In setting my intention, I say out loud what I’m trying to accomplish for this specific meditation session. Because I am very new to this, it’s usually a little baby thing like a specific time – 20 or 25 minutes – where I will try to just focus on my breath. Other intentions might be patience with yourself when your mind wanders, or a certain feeling like dullness or connection that you’ve experienced in pass meditation sessions.
4: Resolve not to judge
The Mind Illuminated calls this step “Setting Aside Expectations” and pairs it with Goal Setting (the step above). The explanation is “try to have a goal, but hold that goal very, very lightly.”
It is hard for me to wrap my head around that combo. I mean, if you have a goal, by definition you don’t hold it lightly – you track that sumbitch like it owes you money until your goal is fully and truly realized. Never give up! Never surrender! (You see why I need meditation?)
This step is really about making sure that you are gentle with yourself, regardless of how the actual meditation practice goes. If you’re worried about your meditation as you’re meditating then you can’t really get into the meditation. Meditation is tricky like that.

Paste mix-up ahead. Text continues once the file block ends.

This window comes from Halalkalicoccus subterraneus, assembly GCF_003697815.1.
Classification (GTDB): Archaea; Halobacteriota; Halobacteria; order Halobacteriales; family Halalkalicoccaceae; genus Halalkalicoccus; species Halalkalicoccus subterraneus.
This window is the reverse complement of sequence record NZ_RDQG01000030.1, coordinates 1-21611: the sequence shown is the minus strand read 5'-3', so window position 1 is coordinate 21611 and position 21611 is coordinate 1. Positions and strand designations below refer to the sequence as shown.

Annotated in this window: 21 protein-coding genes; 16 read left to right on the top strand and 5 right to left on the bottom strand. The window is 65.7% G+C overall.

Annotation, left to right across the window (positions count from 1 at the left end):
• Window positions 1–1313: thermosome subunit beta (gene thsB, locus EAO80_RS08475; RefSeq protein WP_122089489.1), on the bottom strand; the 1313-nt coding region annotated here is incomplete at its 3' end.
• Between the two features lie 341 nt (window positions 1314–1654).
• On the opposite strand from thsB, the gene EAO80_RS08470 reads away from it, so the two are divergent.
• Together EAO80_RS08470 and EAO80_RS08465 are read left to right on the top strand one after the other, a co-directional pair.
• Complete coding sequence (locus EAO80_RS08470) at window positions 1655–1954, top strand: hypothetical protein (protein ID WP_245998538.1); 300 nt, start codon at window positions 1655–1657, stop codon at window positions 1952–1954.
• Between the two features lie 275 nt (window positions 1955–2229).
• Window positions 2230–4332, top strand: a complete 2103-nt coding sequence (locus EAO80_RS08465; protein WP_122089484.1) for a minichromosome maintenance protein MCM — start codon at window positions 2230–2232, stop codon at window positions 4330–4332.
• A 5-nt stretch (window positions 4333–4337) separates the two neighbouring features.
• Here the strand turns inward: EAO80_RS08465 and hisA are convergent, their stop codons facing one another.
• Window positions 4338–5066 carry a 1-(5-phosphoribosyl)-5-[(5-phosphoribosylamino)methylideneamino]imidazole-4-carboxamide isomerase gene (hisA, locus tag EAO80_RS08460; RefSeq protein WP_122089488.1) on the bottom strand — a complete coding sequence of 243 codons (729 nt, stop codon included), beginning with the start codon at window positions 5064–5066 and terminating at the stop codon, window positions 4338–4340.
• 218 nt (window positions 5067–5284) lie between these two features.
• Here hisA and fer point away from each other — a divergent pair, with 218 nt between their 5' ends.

For my own clarity I think of this step as not judging the meditation session. I find it useful to say – again, out loud – “I won’t judge this meditation session.”
5: Review distractions
This step takes me the longest, typically. My brain does not like to turn off. I always have 97 things swirling around in there. Some are practical to do type things, some are regrets about past events, some are ruminations about future potentials, some are frustrations with myself or with other people, many are completely totally random – spontaneous ideas for art or writing or garden design or a homeschool project.
Often one or two key things are gnawing at me, and usually they are negative things. I rarely have trouble pausing ebullient thoughts – it’s always the dark shadows telling me all the ways I’m fucking up that won’t pipe down.
I try to take an inventory of these things. This sounds like a very brief therapy session. Out loud I say stuff like, “I’m feeling really frustrated by ABC person because XYZ behavior was hurtful.” Or, “I’m worried about how to meet expectations for XYZ commitment and still do ABC and I’m feeling a little overwhelmed.”
I try to acknowledge these thoughts and clearly define them but not allow myself to “spool up” about them. Then I try to be very, very gentle with myself, as if the part of me having these thoughts was a little kid having a nightmare. I tell myself it’s okay. I try to soothe fearful, anxious thoughts rather than shout them down. And then I resolve to set all that stuff aside, just for the duration of the meditation.
6: Commit to diligence
Committing to diligence is a reminder that the meditation session is for quieting the mind and being in the moment and that’s all it’s for. It’s a rally to “be here now.” In my very limited experience, you spend a lot of time in meditation being jolted into the realization that your brain totally wandered off into distraction-land, and bringing your focus back to the breath (or whatever you’re focusing on).